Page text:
[68] Vol. i. p. 281-2.

[69] [To the best of my recollection and belief, the finest copy of this
    most estimable book, is that in the Library of the Rt. Hon. Thomas

[70] [The finest copy of this valuable edition, which I ever saw, is that
    in the Public Library at Cambridge.]

[71] _See Bibl. Spenceriana_; vol. i. page 272.

[72] [I had called it a UNIQUE copy; but M. Crapelet says, that there was a
    second similar copy, offered to the late Eugene Beauharnais.]

[73] [It is the Edition of Verard, of the date of 1504. The copy looks as
    if it had neither Printer's name or date, because the last lines of
    the colophon have been defaced. See _Cat. des Livr. Iniprim. sur Vèlin
    de la Bibl. du Roi_. vol. iii. p. 35. CRAPELET.]

[74] At page 599, &c.

[75] [See _Cat. des Livr. sur Vélin_, vol. iv. No. 236.]

[76] Vol. iii. p. 176.

[77] [Mr. Hibbert's beautiful copy, above referred to, is about to be sold
    at the sale of his library, in the ensuing Spring; and is fully
    described in the Catalogue of that Library, at p. 414: But the
    fac-simile portrait of Francis Sforza, prefixed to the Catalogue,
    wants, I suspect, the high finished brilliancy, or force, of the

[78] [Not so: see the _Introduction to the Classics_, vol. 1. p. 313. edit.
    1827 The _only known_ copy of the first volume, UPON VELLUM, is that
    in the Library of New College, Oxford.]

[79] See the _Bibliographical Decameron_; vol. iii. p. 165.

[80] [The only ENTIRELY PERFECT copy in Europe, to my knowledge, is that in
    the library of the Right Hon. Thomas Grenville.]



My last letter left me on the first floor of the Royal Library. I am now
about to descend, and to take you with me to the ground floor--where, as
you may remember I formerly remarked, are deposited the _Aldine Vellums_
and _Large Papers_, and choice and curious copies from the libraries of
_Grolier, Diane de Poictiers_, and _de Thou_. The banquet is equally
delicious of its kind, although the dishes are of a date somewhat more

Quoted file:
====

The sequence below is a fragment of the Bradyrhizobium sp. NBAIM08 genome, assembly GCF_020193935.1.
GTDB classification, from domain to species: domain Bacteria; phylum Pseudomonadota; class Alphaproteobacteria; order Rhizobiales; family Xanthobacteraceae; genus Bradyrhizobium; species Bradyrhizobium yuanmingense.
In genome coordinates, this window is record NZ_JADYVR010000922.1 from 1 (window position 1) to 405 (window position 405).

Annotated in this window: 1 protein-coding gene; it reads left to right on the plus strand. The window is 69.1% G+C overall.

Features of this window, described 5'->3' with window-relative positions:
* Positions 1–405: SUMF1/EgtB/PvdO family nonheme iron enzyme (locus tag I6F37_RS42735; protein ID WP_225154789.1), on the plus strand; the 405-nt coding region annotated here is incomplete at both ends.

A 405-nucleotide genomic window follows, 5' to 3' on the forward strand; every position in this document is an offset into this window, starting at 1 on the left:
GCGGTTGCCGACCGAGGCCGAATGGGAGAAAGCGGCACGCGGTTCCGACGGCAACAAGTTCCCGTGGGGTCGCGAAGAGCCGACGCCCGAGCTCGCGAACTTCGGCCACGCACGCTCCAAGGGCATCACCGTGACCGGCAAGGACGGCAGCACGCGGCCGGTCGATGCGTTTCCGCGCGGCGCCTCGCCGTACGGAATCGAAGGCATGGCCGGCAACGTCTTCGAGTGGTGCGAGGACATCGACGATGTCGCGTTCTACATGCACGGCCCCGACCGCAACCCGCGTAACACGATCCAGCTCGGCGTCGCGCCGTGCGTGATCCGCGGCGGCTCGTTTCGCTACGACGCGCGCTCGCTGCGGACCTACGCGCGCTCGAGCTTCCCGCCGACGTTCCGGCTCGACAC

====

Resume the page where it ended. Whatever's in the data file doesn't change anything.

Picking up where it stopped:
remote from the time of Apicius.

Corresponding with the almost interminable suite of book-rooms above, is a
similar suite below stairs: but the general appearance of the latter is
comparatively cold, desolate, and sombre. The light comes in, to the right,
less abundantly; and, in the first two rooms, the garniture of the volumes
is less brilliant and attractive. In short, these first two lower rooms may
be considered rather as the depot for the cataloguing and forwarding of all
modern books recently purchased. Let me now conduct you to the _third room_
in this lower suite, which may probably have a more decided claim upon your
attention. Here are deposited, as I just observed, the VELLUM ALDUSES and
other curious and choice old printed volumes. I will first mention nearly
the whole of the former.

HOMERI OPERA. Gr. _Printed by Aldus. Without Date_. 8vo. 2 vols. A white
and beautiful copy--with large, and genuine margins--printed UPON VELLUM.
In its original binding, with the ornaments tolerably entire:--and what
binding should this be, but that of Henry the Second and Diane de
Poictiers? Let me just notice that this copy measures six inches and a
half, by three inches and six eighths.

EURIPIDIS OPERA. Gr. 1503. 8vo. 2 vols. A fair and desirable copy UPON
VELLUM; but a little objectionable, as being ruled with red lines rather
unskilfully. It is somewhat coarsely bound in red morocco, and preserved in
a case. This vellum treasure is among the desiderata of Earl Spencer's
library; and I sincerely wish his Lordship no worse luck than the
possession of a copy like that before me.[81]

HECUBA, ET IPHIGENIA IN AULIDE. Gr. and Lat. 1507. 8vo. A very rare book,
and quite perfect, as far as it goes. This copy, also UPON VELLUM, is much
taller than the preceding of the entire works of Euripides; but the vellum
is not of so white a tint.

ANTHOLOGIA GRÆCA. Gr. 1503. 8vo. A very fine genuine copy, upon excellent